digital art for beginners

Photoshop Layer Blending Modes Demystified

Many digital artists get confused with regard to Blending modes (Compositing Methods in Painter). Multiply? Screen? Overlay? What do these layer types do and what are they good for? I’m not going to go into great detail, but I am going to unlock a key piece of the Blends Puzzle for you.

A Blending mode applies a layer’s pixels—using a formula designed to produce a particular result—to any underlying pixels it finds beneath the layer. To demonstrate how Blending modes produce different results based on a formula, I’m going to use a White-to-Black gradient on a layer and change its Blending mode, then observe the differences. (Laws of Color, an online digital painting training course covers these in depth using Photoshop. Be sure to checkout their website).

When the gradient layer’s Blending mode is set to Normal (Default in Painter), the gradient is opaque. The Multiply mode treats White as transparent and Black as opaque. The Screen mode is just the opposite; Black is transparent and White is opaque. In each case, the opaque color graduates to transparency.

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The next three Blending modes are different; Overlay, Soft Light, and Hard Light treat 50% Gray as transparent. At the ends of the gradient layer, underlying pixels are lightened (White) or darkened (Black). The grayscale in-between Black and White graduates to full transparency, which is the 50% Gray value in the middle of the gradient. Essentially, these Blending modes combine the earlier described Multiply and Screen modes. Lighter-than-50% Gray shades are Screened, Darker-than-50% Gray shades are Multiplied.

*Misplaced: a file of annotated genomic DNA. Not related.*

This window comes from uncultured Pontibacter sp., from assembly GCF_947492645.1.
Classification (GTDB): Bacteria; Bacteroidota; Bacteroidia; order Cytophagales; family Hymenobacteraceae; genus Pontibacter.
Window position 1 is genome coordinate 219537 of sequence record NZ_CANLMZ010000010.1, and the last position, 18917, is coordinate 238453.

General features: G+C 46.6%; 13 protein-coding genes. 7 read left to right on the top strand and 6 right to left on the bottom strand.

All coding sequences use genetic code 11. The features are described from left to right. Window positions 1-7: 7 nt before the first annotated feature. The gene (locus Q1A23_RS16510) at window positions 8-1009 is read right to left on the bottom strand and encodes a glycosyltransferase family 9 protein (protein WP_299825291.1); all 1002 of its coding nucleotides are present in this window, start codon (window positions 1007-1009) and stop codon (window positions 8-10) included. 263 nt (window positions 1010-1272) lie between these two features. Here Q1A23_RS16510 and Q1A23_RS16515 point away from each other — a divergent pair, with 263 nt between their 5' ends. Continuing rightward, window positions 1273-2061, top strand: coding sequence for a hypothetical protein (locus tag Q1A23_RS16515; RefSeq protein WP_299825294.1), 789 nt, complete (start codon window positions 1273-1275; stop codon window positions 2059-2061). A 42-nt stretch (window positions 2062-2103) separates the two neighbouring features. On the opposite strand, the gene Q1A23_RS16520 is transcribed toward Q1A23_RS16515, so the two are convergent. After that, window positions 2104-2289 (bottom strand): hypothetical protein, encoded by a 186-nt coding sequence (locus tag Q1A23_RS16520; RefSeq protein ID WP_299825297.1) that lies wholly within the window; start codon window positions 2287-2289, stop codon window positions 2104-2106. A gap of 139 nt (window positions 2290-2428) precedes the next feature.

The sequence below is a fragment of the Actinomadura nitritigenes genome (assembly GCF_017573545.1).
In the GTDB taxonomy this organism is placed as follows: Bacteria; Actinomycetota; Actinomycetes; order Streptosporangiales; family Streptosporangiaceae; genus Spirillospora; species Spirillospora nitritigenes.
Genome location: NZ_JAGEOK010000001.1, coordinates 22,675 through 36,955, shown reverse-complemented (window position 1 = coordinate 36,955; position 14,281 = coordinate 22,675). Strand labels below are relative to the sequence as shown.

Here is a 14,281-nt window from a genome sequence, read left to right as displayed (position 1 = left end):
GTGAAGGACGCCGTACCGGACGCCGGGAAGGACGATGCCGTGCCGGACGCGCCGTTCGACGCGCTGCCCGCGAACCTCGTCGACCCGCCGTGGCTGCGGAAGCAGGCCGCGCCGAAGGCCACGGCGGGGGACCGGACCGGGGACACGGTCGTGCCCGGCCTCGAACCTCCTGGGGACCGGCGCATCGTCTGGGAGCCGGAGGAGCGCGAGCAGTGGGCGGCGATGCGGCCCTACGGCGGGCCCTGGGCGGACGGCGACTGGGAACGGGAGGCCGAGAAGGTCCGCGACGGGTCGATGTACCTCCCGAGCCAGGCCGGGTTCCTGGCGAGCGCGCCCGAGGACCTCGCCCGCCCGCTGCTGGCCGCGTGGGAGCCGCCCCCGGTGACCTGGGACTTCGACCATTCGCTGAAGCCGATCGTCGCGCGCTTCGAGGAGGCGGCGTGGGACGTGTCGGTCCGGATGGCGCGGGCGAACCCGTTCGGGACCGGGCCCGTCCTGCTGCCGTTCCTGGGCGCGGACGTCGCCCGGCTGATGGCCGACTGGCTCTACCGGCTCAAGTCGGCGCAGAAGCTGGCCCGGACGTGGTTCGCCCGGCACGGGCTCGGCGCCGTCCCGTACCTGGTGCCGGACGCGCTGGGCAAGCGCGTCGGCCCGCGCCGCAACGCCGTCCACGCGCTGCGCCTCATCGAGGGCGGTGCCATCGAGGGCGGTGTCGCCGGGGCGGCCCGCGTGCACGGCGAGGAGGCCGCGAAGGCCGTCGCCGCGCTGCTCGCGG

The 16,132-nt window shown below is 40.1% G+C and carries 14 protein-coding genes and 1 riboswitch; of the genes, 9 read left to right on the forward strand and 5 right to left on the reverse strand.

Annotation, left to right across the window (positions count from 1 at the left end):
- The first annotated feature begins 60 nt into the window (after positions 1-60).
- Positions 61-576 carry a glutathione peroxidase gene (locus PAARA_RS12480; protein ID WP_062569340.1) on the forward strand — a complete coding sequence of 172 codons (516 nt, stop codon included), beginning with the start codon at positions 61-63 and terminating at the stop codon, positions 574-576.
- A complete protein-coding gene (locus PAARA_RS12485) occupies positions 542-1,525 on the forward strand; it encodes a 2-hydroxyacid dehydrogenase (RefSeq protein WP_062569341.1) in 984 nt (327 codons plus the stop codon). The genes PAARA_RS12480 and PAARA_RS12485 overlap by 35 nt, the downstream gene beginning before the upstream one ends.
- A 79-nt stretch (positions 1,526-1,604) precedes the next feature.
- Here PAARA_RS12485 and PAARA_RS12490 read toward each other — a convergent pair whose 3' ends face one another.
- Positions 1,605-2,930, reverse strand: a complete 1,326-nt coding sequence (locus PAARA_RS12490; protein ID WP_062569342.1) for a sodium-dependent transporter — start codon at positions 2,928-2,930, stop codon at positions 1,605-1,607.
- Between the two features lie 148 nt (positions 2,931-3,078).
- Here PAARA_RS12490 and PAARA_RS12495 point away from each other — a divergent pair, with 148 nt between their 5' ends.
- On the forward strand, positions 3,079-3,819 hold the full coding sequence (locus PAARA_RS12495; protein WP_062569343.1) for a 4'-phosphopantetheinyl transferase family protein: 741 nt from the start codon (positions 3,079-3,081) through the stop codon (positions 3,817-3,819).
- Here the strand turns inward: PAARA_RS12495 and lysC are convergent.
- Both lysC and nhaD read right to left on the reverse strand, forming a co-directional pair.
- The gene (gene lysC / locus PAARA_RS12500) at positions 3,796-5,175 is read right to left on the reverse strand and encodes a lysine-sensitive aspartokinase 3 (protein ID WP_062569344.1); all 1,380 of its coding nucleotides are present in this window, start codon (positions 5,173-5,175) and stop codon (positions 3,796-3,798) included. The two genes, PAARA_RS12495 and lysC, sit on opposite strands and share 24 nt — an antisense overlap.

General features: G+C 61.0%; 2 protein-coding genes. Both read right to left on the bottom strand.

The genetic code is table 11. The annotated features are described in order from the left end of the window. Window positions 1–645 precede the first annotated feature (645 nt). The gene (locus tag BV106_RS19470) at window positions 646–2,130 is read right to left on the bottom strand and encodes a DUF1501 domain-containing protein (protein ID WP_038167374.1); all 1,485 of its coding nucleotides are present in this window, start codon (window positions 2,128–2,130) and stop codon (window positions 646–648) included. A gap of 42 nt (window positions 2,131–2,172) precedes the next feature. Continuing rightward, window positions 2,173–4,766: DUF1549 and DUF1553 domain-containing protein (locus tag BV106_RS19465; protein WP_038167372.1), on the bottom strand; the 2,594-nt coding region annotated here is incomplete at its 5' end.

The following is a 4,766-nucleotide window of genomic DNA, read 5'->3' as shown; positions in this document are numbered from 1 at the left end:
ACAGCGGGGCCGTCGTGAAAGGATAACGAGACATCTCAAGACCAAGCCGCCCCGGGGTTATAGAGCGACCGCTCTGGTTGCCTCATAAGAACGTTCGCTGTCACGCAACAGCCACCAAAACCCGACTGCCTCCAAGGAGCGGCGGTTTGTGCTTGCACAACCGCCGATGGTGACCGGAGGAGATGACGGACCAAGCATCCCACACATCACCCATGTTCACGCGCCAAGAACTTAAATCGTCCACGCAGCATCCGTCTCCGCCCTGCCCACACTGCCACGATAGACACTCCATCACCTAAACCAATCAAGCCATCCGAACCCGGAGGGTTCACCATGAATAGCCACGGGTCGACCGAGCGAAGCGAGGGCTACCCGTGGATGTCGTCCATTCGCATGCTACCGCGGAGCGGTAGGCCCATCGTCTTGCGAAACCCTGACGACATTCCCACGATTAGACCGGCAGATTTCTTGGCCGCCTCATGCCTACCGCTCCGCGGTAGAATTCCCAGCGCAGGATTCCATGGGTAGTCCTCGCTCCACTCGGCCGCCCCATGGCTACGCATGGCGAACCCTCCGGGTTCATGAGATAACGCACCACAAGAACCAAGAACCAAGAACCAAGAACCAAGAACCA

What makes these three Blending modes visually different from each other is the manner in which each formula is written. Overlay saturates underlying color, as well as lighten and darken. Soft Light is subtle—it lightens and darkens without saturating. Hard Light is visually the truest to Multiply and Screen—Black and White are totally opaque.

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This is all interesting, but how can it be put to practical use? The answer lies in Non-destructive tonal editing techniques. A 50% Gray-filled layer set to one of the Overlay/Soft Light/Hard Light modes is transparent. It is invisible until lighter or darker tonalities are applied. This layer/Blending mode arrangement makes an excellent non-destructive dodging and burning layer. By using an airbrush and toggling between Black and White, an underlying image can be locally tonal adjusted (e.g., highlights and shadows).

Another novel use of a 50% Gray layer is as a non-destructive texture. A texture applied to 50% Gray has highlight and shadow detail in it. The shades towards 50% Gray will allow the underlying imagery to show through unaffected. The lighter and darker tonalities associated with the highlights and shadows will appropriately affect the underlying image, resulting in a convincing addition of texture.

Because these techniques are layer-based, the Opacity of the layer can be adjusted to control the emphasis of the tonal adjustments. Best of all, the base artwork is not permanently altered.

 

famous digital artists